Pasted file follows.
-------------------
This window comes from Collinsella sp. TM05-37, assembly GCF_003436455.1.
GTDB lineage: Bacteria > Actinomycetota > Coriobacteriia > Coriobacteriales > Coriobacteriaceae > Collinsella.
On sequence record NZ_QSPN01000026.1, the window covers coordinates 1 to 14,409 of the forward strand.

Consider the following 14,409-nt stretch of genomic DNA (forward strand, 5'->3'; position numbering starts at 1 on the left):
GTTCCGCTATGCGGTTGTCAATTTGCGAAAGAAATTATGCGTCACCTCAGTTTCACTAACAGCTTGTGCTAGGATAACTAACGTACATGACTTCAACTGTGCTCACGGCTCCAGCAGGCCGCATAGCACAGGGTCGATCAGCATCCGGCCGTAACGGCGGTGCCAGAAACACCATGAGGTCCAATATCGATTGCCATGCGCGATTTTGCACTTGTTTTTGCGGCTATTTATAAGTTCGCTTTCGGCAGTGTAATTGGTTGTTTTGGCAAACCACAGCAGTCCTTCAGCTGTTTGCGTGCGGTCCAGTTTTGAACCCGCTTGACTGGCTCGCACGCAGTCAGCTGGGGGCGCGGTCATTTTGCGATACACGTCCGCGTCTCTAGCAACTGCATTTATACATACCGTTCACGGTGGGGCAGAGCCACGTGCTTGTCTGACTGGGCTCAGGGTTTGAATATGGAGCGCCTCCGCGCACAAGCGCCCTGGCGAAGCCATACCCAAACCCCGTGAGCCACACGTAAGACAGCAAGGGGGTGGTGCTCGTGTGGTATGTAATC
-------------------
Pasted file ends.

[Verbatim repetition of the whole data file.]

This window comes from Collinsella sp. TM05-37, assembly GCF_003436455.1.
GTDB lineage: Bacteria > Actinomycetota > Coriobacteriia > Coriobacteriales > Coriobacteriaceae > Collinsella.
On sequence record NZ_QSPN01000026.1, the window covers coordinates 1 to 14,409 of the forward strand.

Consider the following 14,409-nt stretch of genomic DNA (forward strand, 5'->3'; position numbering starts at 1 on the left):
GTTCCGCTATGCGGTTGTCAATTTGCGAAAGAAATTATGCGTCACCTCAGTTTCACTAACAGCTTGTGCTAGGATAACTAACGTACATGACTTCAACTGTGCTCACGGCTCCAGCAGGCCGCATAGCACAGGGTCGATCAGCATCCGGCCGTAACGGCGGTGCCAGAAACACCATGAGGTCCAATATCGATTGCCATGCGCGATTTTGCACTTGTTTTTGCGGCTATTTATAAGTTCGCTTTCGGCAGTGTAATTGGTTGTTTTGGCAAACCACAGCAGTCCTTCAGCTGTTTGCGTGCGGTCCAGTTTTGAACCCGCTTGACTGGCTCGCACGCAGTCAGCTGGGGGCGCGGTCATTTTGCGATACACGTCCGCGTCTCTAGCAACTGCATTTATACATACCGTTCACGGTGGGGCAGAGCCACGTGCTTGTCTGACTGGGCTCAGGGTTTGAATATGGAGCGCCTCCGCGCACAAGCGCCCTGGCGAAGCCATACCCAAACCCCGTGAGCCACACGTAAGACAGCAAGGGGGTGGTGCTCGTGTGGTATGTAATC